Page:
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10 books your teen should be reading.

Byline: giles foden Author of The Last King of Scotland and Professor of Creative Writing at University of East Anglia

THERE will be a lot of anger that Michael Gove has proposed the omission from the GCSE syllabus of Arthur Miller's The Crucible, John Steinbeck's Of Mice and Men, and Harper Lee's To Kill a Mockingbird.

These American classics don't fit into the Education Secretary's vision of an English Literature curriculum, which to him should be about literature in English, not a national English tradition. So bring on the books in English by Welsh and Scottish authors, books by immigrants such as Joseph Conrad and Irishmen Seamus Heaney. Language and literature is a two-way street and we British writers owe as much to the Yanks as they do to us.

I don't know why politicians don't just leave what books children read to parents, teachers, and the children themselves.

It's the enthusiasm of the teacher that counts. That's what made me become a writer. But nonetheless, here are my 10 books teenagers should read at school.

ROBINSON CRUSOE by Daniel Defoe Arguably the first British novel, Defoe's castaway tale is stuffed with adventure. But it is also a book about loneliness, about material possessions (all that stuff he salvages from the wreck) and, above all, about coming to terms with another person, Man Friday. From the start English - and British - literature has been about engaging with other cultures. It's all about the mixture, not any kind of fundamentalist single WUTHERING HEIGHTS by Emily Bronte A passionate exploration of love that will strike a chord in every teenager's heart.

Emily Bronte's novel is in a class of its own in all sorts of ways, not least in its depiction of the Yorkshire moors - where Cathy and Heathcliff's love was fixed in the mind of a generation by Kate Bush's 1978 anthemic homage, written when she herself was just 18.

THE STRANGE CASE OF DR JEKYLL AND MR HYDE by Robert Louis Stevenson Published in 1886, this is murderous fare by Scotland's greatest novelist in which Mr Hyde, the violent doppelganger of respectable Dr Jekyll (and actually the same person), wreaks havoc in London.

But the story is really about self-consciousness, something teenagers know all about as the daunting feelings of adulthood creep up on them.

VICTORY by Joseph Conrad Polish immigrant sailor Conrad became more British than the British on settling here after a career in the Merchant Navy.

His psychological novel, published in 1915, is about a man who tries to shut himself off from life (a bit like Mr Gove), only to discover that you just can't seal yourself away like that.

HAMLET by William Shakespeare OK, Shakespeare's most famous play is about the most obvious thing one could choose, but there are good reasons for that.

It's said every age finds its own Hamlet, because the troubled prince is such a shape-shifter.

This is really what tradition means, too. It is somehow staying the same but also being adept, fluid, in between.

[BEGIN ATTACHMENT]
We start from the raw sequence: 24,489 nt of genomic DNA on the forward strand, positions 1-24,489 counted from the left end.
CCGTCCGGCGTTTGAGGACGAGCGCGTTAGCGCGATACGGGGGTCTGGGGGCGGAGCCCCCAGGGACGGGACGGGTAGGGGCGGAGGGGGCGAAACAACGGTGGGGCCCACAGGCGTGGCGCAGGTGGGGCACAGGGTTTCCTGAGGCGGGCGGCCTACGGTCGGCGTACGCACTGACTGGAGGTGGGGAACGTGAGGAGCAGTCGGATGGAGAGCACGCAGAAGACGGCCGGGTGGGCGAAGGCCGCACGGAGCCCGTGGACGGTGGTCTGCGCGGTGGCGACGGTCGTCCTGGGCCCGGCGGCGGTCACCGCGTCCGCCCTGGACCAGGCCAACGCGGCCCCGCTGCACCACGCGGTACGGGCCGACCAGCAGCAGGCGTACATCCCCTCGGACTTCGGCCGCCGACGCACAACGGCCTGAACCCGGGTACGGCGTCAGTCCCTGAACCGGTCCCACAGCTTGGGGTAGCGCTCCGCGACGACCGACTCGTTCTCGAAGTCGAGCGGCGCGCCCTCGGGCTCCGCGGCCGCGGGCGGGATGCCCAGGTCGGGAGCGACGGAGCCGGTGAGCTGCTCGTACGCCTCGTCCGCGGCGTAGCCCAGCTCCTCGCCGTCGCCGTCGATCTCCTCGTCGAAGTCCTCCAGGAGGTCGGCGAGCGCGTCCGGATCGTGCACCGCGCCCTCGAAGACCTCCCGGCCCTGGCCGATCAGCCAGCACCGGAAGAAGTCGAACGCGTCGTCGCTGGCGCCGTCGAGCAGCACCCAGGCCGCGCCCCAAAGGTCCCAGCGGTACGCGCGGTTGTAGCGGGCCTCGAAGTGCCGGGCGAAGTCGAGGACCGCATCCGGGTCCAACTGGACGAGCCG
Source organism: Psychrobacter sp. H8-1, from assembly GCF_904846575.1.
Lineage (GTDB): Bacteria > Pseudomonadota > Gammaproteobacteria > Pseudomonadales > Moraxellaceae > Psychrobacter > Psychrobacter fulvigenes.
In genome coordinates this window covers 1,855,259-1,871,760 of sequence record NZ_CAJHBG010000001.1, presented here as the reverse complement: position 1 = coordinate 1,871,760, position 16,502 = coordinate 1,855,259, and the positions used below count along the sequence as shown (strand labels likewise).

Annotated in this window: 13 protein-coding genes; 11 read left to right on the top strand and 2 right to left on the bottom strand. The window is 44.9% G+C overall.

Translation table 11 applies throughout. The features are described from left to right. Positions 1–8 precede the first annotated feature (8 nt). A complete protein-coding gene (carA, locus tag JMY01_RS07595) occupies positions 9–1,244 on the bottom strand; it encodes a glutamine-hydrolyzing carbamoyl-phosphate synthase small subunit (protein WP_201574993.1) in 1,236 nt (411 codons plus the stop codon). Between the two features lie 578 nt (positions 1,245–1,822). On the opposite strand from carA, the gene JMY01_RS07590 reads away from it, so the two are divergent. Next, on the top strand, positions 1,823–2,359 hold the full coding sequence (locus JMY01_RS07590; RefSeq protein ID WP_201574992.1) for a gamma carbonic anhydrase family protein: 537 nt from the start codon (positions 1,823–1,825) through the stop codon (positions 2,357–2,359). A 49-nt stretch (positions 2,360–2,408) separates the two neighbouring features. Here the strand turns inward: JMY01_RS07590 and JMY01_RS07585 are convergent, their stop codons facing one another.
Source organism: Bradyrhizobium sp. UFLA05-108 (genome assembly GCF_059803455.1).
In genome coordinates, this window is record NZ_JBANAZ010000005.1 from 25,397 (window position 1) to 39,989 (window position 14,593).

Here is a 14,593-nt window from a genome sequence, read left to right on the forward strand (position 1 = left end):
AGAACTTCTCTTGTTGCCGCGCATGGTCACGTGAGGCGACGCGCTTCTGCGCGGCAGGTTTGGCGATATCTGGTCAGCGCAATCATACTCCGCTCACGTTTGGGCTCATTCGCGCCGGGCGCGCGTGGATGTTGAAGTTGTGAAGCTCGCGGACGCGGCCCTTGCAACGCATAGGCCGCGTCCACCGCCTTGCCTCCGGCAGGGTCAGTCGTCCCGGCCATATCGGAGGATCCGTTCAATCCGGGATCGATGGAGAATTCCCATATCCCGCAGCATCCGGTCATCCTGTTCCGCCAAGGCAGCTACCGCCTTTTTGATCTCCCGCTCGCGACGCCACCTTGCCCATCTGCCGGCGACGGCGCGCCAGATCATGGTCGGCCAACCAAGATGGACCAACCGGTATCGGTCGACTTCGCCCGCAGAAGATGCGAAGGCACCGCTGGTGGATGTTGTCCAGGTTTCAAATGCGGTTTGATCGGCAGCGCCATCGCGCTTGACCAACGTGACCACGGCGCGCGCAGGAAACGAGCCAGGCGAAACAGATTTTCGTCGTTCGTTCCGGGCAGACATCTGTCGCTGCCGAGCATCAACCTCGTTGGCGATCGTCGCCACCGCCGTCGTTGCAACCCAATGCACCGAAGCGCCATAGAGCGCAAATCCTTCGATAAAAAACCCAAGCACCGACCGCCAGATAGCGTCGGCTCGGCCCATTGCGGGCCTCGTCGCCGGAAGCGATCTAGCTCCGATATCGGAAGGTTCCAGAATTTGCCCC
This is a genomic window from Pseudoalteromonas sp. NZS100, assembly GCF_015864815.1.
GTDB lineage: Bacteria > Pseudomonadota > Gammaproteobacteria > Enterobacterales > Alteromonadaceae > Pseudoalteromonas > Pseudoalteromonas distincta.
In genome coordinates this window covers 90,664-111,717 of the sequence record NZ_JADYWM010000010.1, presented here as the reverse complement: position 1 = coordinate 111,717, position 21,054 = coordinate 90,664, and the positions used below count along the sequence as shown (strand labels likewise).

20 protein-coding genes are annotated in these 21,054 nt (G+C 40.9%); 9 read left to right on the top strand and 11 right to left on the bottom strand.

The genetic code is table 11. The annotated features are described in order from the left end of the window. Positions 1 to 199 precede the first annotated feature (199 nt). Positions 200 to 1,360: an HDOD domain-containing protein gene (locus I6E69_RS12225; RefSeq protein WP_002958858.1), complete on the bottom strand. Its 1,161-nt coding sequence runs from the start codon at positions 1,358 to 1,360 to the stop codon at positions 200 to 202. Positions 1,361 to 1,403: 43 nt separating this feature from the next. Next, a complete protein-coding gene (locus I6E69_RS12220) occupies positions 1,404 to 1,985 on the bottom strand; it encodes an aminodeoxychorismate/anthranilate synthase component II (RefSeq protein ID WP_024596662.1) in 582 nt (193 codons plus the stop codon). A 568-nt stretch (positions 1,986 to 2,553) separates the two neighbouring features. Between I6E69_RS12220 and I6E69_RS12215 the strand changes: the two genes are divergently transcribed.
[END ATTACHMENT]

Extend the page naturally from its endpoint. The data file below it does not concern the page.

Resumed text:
TO THE LIGHTHOUSE by Virginia Woolf Describing a family trip to the Isle of Skye and its aftermath years later, this book is all about emotions and relationships and I can't think of anything better to introduce teenagers to the complexity of experience - and the way everything depends on how you look at it.

THE GREAT GATSBY by F Scott Fitzgerald There has to at least be one American book on the list. It could just as easily be this as either of the three excellent books Mr Gove has chosen to discard. A story of betrayed ideals and a decadent social set that we just don't have anything like in Britain, unless you count that whole Chipping Norton thing that David Cameron has going on in Witney.

Gove must feel a bit like Nick Carraway whenever he goes down to visit, though of course Tobey Maguire who played Carraway to Leonardo DiCaprio's Gatsby in the recent film is more handsome.

SELECTED POEMS OF DYLAN THOMAS The Welsh poet, whose centenary we have all recently celebrated, was a serious boozer. His wife had to lock him in to make sure he worked.

But he wrote some amazing poems such as 'Do Not Go Gentle Into that Good Night', the best poem about old age. Teenagers need to know most of all not to waste their short time span on Earth.

1984 by George Orwell This tale of control of the individual by sinister forces is still relevant.

It is made all the more so due to mass surveillance, not just by governments but by corporations monetising every click.

We need a new Orwell to write the novel of all that.

STATION ISLAND by Seamus Heaney The only book on my list by a writer from Northern Ireland, though Heaney's Irishness was never in question ('be advised my passport's green / No glass of ours was ever raised to toast the Queen').

Heaney, who died last year, remains one of giants of literature written in English and was a master of the mixed nature of literary tradition.
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Title Annotation:Editorial; Opinion Columns
Publication:The Mirror (London, England)
Article Type:Editorial
Date:May 27, 2014
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